“To effectively advise clients on business strategy, accountants need to understand how governments will respond to future outbreaks when vaccination rates reach 70 and 80 percent. Forewarned is forearmed. If the business community and their advisers are better informed, they can prepare for the public and social health measures they’re likely to face.”

Close to 80 percent of surveyed accountants think governments should be doing more to increase vaccinations. This figure is similar across both lockdown and non-lockdown areas.

“Many organisations, like CPA Australia, are pleased to support the vaccine roll-out in any way we can," Mr Hunter said. "We’d welcome governments exploring opportunities and engaging with business on how they can contribute.”

The inaugural survey was conducted from August 9-15 and captured the views of nearly 200 CPA Australia members working in accounting practices and Australian businesses. CPA Australia plans to conduct this survey at regular intervals as the National COVID-19 Plan is implemented.



Are lockdowns making it hard for you to concentrate? UNSW knows why ...

Business leaders struggling with finding a way forward in spite of the pandemic lockdowns seem to be struggling with something else concurrently: focusing their minds. University studies are coming to the rescue, revealing that the way we remember and process information is greatly affected when we are in isolation. In this article, University of New South Wales (UNSW) researchers show how variations on our daily activity and exercise will help.

SCIENTISTS have found the ‘Groundhog Day’ effect of lockdown affects our memory and cognitive ability.

While there is a lack of data on the Australian lockdown experience, a study on Italians who were locked down for about two months last year found an increase in distractions and mind wandering was common.

Professor Brett Hayes from UNSW's School of Psychology said a study of 4000 respondents found 30 percent had experienced some degree of change in their everyday cognition.

Some of the common everyday problems were memory problems, such as where you left your mobile phone, trouble in focusing your attention, and losing focus when trying to read a book or watching something online. 

“Literally starting one job and without thinking about it, going off and starting a second job without finishing the first one,” the cognitive psychologist said.

“It was also worst for people who had emotional issues, who were feeling depressed, or stressed and anxious, they had more of these symptoms. But even for those without those issues, these cognitive issues were very common," Prof. Hayes said.

The study suggested the reason why our everyday memory gets worse in lockdown is because we are living through a sort of Groundhog Day, which in turn makes it harder for our brain to lay down memories and retrieve them later on.  

“What we know about human memory is that the context is really important. You might be doing a job at home, chatting to a friend, or watching a movie,” Prof. Hayes said. “When we have those experiences, we might be focused on the main part of the experience, but our brain is actually encoding a lot of other things just incidentally, like where that’s happening, the location, where and when it’s taking place.”

He said our brain is sensitive to this background context, which helps us lay down our memories in a way that it’s easy for us to retrieve those experiences later on.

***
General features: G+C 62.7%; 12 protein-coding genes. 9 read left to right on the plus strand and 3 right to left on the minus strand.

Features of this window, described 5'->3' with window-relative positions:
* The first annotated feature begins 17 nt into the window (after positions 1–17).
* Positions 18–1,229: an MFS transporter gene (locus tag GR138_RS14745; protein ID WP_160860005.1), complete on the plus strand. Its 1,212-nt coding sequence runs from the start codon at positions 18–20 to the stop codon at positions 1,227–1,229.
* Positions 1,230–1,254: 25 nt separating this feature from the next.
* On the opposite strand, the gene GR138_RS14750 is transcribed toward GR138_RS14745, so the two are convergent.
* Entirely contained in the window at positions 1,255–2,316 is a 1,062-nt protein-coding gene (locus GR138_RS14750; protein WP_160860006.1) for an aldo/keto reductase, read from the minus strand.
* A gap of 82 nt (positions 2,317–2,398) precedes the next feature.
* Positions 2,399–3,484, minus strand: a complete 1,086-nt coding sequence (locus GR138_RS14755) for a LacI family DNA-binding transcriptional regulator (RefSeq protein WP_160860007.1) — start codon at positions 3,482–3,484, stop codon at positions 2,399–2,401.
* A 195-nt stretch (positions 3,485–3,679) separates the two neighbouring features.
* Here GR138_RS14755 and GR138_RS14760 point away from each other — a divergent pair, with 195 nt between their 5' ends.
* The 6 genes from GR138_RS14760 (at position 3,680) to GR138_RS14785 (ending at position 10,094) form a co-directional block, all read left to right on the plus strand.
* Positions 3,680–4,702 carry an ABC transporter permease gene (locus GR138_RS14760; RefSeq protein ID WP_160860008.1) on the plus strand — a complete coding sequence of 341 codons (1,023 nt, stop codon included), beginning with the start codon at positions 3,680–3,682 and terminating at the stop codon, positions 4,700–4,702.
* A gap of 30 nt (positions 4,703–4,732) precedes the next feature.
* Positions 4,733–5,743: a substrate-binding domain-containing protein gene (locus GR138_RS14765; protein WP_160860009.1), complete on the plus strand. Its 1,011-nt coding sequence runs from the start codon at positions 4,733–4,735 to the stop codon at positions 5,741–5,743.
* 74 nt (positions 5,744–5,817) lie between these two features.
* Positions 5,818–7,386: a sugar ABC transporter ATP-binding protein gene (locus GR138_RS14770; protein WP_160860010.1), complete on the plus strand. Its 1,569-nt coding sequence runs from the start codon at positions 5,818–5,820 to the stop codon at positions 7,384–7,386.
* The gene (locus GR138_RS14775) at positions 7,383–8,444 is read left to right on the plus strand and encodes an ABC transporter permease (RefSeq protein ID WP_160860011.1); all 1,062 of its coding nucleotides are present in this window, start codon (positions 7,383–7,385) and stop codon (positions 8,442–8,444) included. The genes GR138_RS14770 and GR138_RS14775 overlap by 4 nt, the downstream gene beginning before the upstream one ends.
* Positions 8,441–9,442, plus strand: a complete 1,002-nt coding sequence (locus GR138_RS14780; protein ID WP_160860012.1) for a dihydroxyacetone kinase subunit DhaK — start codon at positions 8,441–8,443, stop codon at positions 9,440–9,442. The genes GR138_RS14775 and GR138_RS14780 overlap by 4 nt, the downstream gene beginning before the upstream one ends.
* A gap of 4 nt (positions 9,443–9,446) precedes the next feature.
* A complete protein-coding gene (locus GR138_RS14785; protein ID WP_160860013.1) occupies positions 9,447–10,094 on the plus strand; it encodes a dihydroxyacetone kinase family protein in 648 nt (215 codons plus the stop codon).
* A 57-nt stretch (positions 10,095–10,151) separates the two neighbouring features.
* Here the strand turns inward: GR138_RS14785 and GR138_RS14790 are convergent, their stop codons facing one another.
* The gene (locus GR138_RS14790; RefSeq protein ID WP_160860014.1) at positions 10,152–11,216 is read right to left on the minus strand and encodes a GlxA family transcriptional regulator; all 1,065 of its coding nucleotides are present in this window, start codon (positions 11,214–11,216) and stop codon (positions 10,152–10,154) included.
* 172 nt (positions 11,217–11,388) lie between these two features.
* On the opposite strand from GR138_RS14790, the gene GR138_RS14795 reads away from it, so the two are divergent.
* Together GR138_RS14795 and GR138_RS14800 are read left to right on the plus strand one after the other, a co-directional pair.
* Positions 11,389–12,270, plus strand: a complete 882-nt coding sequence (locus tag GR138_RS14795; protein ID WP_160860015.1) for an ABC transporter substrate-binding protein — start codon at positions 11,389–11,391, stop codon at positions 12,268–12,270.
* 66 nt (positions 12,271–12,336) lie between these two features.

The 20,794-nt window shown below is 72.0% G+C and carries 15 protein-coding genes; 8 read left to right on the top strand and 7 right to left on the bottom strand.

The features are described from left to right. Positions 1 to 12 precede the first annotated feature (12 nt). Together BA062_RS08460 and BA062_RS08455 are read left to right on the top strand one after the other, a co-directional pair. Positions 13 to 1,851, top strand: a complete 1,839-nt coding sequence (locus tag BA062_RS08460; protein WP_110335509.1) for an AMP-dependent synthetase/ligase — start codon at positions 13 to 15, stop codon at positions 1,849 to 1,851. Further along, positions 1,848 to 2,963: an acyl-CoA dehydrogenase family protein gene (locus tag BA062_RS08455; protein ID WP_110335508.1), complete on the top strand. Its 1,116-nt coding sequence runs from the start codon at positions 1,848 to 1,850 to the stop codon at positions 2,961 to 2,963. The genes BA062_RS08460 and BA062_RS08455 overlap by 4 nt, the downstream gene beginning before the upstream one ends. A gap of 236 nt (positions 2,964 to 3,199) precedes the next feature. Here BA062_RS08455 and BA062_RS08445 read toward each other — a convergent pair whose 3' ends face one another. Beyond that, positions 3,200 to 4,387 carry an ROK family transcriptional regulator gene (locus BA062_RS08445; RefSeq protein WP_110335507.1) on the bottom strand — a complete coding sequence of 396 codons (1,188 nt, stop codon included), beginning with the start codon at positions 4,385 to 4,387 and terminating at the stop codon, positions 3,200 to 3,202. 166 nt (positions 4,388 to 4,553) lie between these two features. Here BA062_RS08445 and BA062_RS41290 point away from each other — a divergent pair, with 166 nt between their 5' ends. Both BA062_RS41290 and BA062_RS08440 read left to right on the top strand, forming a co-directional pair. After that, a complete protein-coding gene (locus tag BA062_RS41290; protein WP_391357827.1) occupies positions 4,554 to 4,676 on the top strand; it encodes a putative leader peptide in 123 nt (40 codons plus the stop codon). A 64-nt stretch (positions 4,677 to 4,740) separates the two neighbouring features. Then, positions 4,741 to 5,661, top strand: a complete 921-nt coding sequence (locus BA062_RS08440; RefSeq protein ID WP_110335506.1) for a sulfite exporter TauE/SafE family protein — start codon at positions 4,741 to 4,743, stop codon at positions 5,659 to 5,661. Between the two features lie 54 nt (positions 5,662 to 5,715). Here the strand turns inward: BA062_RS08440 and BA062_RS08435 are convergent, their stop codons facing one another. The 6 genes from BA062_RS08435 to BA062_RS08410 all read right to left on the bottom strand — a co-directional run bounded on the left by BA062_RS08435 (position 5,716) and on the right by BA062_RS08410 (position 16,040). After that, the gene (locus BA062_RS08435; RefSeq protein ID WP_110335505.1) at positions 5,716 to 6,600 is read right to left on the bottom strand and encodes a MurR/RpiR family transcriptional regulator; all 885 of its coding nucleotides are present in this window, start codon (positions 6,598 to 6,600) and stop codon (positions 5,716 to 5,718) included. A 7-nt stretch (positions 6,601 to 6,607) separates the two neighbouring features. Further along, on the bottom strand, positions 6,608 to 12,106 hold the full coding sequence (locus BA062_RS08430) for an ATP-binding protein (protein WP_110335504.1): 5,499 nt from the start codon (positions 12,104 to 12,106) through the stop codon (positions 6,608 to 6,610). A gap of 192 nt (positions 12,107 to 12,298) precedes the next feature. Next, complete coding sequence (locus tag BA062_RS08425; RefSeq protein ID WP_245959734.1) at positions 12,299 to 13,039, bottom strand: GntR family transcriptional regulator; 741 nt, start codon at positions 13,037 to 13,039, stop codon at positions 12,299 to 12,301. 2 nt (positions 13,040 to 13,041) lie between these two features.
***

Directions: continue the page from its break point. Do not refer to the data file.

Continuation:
“So when the context is changing, which is does normally in everyday life when we are moving around and visiting different places in different times of the day, then it’s easy to lay down memories and recall them,” Prof. Hayes said. “But when you are in lockdown, your opportunities to move around in the environment and engage in different activities are very limited. 

And when you do get into that Groundhog Day cycle, just variations on the same thing each day, that’s when the days do tend to start blurring into each other, because we have the same context for each day.”

He said this makes it harder for our brain to separate those experiences and that’s one of the reasons why we experience memory fog during lockdown. A study on a two-month lockdown in Scotland last year tasked recipients with online tasks to test their memory, decision making and selective attention.

They found performance was poorer during lockdown, but once restrictions were eased, particularly the social isolation, they recovered quite quickly.

Levels of social interaction during lockdown were also correlated with cognitive performance.

“People who were able to maintain their online interaction more during lockdown did better at these tasks,” he said. “So complete isolation is really very bad for our cognitive functioning, but if we can keep up that level of interaction to some degree with whoever is in our house or online, that seems to be good for our cognitive functioning.”

Researchers have also found that people who had conversations within the last three days were a bit more protected from cognitive issues during long lockdown.

Other studies are looking at how people’s options are limited in COVID and have pointed to the importance of having a bit of variation and exercise every day.

“From a memory point of view, if you are able to exercise outside the house, vary those exercise paths from day to day to just to allow a different context for your brain to encode those different days, if you want to be able to remember what you did from day to day a bit better,” Prof. Hayes said.

Variations on exercises and activities in your house or apartment will also help you avoid the memory fog.